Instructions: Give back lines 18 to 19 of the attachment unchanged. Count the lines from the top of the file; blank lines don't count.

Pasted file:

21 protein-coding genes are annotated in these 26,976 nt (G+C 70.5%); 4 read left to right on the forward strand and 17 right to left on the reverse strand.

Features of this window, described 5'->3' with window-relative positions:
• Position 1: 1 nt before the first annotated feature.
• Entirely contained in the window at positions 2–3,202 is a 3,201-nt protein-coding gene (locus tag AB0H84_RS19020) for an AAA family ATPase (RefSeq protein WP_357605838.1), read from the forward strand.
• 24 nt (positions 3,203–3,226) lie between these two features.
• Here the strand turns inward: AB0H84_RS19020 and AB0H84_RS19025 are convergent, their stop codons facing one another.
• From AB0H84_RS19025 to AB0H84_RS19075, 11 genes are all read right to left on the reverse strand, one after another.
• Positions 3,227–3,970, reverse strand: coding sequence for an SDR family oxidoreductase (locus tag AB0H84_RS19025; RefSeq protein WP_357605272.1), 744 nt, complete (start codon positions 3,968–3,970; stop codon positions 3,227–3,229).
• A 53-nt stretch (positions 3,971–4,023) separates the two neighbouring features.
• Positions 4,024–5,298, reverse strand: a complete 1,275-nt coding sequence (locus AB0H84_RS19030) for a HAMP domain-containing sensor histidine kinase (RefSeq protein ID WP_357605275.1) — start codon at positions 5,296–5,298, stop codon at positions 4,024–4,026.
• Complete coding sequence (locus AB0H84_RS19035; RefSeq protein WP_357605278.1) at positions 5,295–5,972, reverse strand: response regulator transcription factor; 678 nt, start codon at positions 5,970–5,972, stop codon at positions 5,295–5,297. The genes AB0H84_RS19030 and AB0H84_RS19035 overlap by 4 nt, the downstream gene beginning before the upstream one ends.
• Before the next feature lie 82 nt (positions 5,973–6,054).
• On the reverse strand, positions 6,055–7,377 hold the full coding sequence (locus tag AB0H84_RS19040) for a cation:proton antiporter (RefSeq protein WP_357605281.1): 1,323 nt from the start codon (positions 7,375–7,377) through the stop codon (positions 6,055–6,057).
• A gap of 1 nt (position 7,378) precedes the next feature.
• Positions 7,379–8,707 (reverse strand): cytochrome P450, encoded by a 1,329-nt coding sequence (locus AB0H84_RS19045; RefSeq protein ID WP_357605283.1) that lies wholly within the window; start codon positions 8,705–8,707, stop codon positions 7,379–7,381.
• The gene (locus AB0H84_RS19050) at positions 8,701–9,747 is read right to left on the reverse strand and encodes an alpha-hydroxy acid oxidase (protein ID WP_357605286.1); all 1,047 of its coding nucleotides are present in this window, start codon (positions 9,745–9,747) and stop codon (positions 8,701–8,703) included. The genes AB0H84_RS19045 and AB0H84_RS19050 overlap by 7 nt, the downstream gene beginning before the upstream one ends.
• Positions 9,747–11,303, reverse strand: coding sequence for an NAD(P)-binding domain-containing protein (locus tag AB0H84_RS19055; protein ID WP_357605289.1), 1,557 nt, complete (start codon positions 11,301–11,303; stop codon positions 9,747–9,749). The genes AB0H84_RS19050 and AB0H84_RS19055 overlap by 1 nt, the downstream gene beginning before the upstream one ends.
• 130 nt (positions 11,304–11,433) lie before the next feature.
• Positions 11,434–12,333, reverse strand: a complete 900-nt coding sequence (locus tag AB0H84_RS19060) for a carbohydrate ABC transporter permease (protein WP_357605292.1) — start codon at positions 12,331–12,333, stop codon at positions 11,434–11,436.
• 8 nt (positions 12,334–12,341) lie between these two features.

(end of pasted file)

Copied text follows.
• 130 nt (positions 11,304–11,433) lie before the next feature.
• Positions 11,434–12,333, reverse strand: a complete 900-nt coding sequence (locus tag AB0H84_RS19060) for a carbohydrate ABC transporter permease (protein WP_357605292.1) — start codon at positions 12,331–12,333, stop codon at positions 11,434–11,436.